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Making Products Smarter with Interface OEM Solutions

Products need to be smart in today’s world. Whether it is consumer or commercial, people expect added functionality in everything. From coffeemakers and exercise equipment to large industrial machinery used in massive infrastructure projects, sensors play a crucial part in making these products smarter.

Sensor technologies allow smart products to collect and manage important user data, monitor products usage for durability and safety, enable automation, and personalize user applications and experiences. Original equipment manufacturers of these smart products and their components are eager to find quality sensors that provide robust features ideal for modern day user requirements.

Force sensors are key to making products smarter, performing with greater accuracy, and enhancing overall quality. Force sensors have the unique ability to perform multiple tasks at a time, including real-time monitoring and executing automation features with precision.

Interface partners with engineers and product designers to offer OEM solutions intended to be directly implanted into a product, or retroactively installed to make products smarter. With our unique assortment of custom and off-the-shelf load cells, torque transducers and instrumentation options, including wireless components, our force sensors are created to help enhance the smart products of today and tomorrow.

Interface’s white paper Turning an Active Component Into a Sensor details of how Interface works with OEMs to design sensors into products or retrofit them into existing products. To further illustrate the range of options available with Interface’s sensors and instrumentation, we have detailed additional application notes to give you a broader perspective of utilizing force sensors for OEM solutions.

Robotic Surgery Arm

A biomechanical medical company wanted to gather force, torque, and tactile feedback from their robotic arm during invasive surgery. The surgeon’s movements are mirrored by the robotic arm during surgery, and it is essential all haptic force feedback is measured to ensure safety during invasive surgery. Several of Interface’s force and torque measurement products were used in this OEM robotic arm. These include the ConvexBT Load Button Load Cell, SMTM Micro S-Type Load Cell, and the MRTP Miniature Overload Protected Flange Style Reaction Torque Transducer. Force results were collected when connected to the 9330 Battery Powered High Speed Data Logging Indicator and viewed via a laptop. Each one of Interface’s load cells and torque transducers played a part in the ensuring the safety and functionality of robotic arms during invasive surgery. The force feedback that was measured from the robotic arm ensured that the robot used the perfect amount of force when using surgical tools that create incisions during surgeries. It also measured the torque being produced, ensuring the robot arm was moving smoothly and at the right speeds.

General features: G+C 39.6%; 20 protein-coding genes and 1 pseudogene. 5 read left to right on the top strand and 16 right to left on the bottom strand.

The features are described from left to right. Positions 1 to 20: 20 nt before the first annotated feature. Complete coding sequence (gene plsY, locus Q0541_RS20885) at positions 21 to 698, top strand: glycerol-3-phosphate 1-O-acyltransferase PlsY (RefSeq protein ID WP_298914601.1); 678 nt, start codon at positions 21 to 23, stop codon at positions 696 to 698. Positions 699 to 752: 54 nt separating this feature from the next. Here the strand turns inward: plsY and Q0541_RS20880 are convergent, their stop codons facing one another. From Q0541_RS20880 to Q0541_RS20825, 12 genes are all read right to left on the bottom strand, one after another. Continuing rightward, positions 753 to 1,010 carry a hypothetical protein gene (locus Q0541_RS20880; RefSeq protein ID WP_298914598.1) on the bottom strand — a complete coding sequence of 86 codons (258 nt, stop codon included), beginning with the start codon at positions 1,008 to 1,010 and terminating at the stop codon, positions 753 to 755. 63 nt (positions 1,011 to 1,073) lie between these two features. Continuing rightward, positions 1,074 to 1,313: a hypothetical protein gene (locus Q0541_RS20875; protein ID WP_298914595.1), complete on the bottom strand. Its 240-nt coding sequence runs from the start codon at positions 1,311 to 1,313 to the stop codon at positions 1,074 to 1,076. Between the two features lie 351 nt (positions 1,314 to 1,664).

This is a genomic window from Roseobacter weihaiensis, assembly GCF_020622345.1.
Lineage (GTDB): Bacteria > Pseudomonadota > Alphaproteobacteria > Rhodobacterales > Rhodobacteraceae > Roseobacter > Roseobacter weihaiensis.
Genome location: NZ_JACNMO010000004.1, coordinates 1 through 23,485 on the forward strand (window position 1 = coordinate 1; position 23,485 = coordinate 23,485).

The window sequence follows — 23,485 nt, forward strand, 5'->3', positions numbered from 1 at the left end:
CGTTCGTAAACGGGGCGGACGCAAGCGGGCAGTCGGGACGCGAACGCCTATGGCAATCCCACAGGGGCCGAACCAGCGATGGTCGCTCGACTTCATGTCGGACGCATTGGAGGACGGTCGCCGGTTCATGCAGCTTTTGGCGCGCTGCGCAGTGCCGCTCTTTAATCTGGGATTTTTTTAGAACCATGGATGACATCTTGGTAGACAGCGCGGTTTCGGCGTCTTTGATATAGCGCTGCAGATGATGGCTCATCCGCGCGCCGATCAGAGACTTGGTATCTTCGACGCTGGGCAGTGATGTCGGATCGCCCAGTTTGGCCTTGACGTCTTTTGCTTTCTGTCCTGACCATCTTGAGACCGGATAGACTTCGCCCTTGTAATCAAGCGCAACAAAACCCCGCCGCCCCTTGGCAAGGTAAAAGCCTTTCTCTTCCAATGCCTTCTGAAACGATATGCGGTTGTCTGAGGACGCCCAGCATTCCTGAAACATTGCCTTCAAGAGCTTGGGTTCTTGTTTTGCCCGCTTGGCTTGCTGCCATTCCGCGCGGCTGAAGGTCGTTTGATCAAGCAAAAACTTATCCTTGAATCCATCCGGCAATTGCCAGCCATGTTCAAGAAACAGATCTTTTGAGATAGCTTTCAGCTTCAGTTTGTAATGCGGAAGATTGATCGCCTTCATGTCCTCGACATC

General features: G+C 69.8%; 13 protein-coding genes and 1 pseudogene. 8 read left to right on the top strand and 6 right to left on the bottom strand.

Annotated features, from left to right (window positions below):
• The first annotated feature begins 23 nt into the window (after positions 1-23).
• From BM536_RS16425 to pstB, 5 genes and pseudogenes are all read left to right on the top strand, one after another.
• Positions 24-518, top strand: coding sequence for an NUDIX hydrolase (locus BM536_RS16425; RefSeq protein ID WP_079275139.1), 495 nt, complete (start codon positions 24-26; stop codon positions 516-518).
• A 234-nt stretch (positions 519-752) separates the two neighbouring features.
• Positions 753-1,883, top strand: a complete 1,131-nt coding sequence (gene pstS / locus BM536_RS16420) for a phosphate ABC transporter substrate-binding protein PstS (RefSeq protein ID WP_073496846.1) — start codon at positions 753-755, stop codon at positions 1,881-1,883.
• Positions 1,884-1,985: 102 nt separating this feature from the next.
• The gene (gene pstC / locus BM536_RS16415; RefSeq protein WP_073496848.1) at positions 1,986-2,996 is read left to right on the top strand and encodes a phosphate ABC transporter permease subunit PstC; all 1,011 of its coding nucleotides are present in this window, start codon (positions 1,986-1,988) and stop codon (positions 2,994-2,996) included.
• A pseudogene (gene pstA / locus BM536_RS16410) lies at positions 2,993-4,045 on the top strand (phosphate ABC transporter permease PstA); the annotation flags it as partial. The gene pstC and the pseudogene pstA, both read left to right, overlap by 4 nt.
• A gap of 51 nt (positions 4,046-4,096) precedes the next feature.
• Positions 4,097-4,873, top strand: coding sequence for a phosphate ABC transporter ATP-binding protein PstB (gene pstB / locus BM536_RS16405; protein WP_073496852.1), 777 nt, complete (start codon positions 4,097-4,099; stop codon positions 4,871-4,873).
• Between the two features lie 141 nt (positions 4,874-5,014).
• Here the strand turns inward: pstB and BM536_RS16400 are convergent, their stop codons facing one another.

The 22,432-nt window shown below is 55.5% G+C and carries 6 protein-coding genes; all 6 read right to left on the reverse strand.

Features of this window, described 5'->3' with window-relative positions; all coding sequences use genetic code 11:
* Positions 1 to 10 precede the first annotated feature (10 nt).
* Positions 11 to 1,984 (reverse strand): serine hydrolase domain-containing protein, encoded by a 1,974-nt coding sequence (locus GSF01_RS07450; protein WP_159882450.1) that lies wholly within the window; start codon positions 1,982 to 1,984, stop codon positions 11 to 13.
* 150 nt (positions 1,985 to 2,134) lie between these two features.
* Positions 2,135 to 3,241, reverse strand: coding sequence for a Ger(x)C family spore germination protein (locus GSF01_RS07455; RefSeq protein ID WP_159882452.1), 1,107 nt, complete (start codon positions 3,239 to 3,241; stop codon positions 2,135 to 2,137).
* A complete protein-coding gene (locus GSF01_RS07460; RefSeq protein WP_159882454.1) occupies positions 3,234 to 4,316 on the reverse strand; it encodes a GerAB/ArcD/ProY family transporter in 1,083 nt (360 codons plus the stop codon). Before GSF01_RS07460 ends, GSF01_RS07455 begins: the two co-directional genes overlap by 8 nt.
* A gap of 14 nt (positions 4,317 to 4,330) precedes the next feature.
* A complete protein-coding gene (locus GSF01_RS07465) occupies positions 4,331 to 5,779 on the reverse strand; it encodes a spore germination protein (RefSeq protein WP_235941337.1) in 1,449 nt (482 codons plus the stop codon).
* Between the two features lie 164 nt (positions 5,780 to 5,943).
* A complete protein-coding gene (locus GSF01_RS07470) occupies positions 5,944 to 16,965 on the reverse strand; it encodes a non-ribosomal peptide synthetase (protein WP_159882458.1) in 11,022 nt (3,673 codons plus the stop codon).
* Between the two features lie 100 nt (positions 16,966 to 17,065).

PRV (Pressure Relief Valve) System

A manufacturer wanted to conduct a PRV test (pressure relief valve test) on their valve installation and monitory equipment when under a full pressure load. The purpose was to ensure safety and reliability for customers while the product was in use. They also wanted to be able to record and graph the results. As part of an OEM system that is used by their customers, Interface suggested installing the 1200 Standard Precision LowProfile™ Load Cell to a test frame on top of the pressure relief valve. As pressure is increased onto the spring in the valve, it pushes forces onto the load cell. Results can be recorded using the 9330 Battery Powered High Speed Data Logging Indicator. Using this solution, the manufacturer’s customers are able to successfully determine the exact amount of force it requires for their valve to release when under a pressure load, increasing longevity and safety of the product overall.

Bolt Tension Monitoring

A customer wanted to monitor the tension of the bolts used in installation of industrial pipes. Interface suggested installing multiple LWCF Clamping Force Load Cells, each connected to WTS-AM-1E Wireless Strain Bridge Transmitter Modules. The load cells are installed under the tightened bolts on the pipes as part of the technology solution to measure forces. The load cells measure the compression forces from the bolts, and the real-time results are transmitted wirelessly from the WTS-AM-1E’s to the WTS-BS-6 Wireless Telemetry Dongle Base Station. Real-time results from the LWCF’s are displayed using provided Log100 Software. Interface’s load cell monitoring system successfully monitors the compression forces of the bolts in real-time, which is an important installation solution for the OEM.

Smarter products, connected factories, and higher efficiency are all made possible through sensors. Interface force sensors are the leading solutions for enabling automation, real-time monitoring and accurate data collection for OEM applications.

Interface force sensors make consumer and commercial products smarter. Learn why OEMs choose Interface to activate products with sensor technologies and more about Interface’s capabilities and solutions for OEMs here.

ADDITIONAL RESOURCES

Interface OEM Solutions Process

OEM: Candy Stamp Force Testing

OEM: Medical Bag Weighing

OEM: Prosthetic Foot Performance

OEM: Snack Weighing and Packaging Machine

OEM: Tablet Forming Machine Optimization

OEM: Industrial Robotic Arm

OEM: Chemical Reaction-Mixing

Contact our OEM specialists and let us help you to make your products smarter and more equipped to meet the demands of tech-savvy users.

Fitness Equipment Makers Require Extreme Accuracy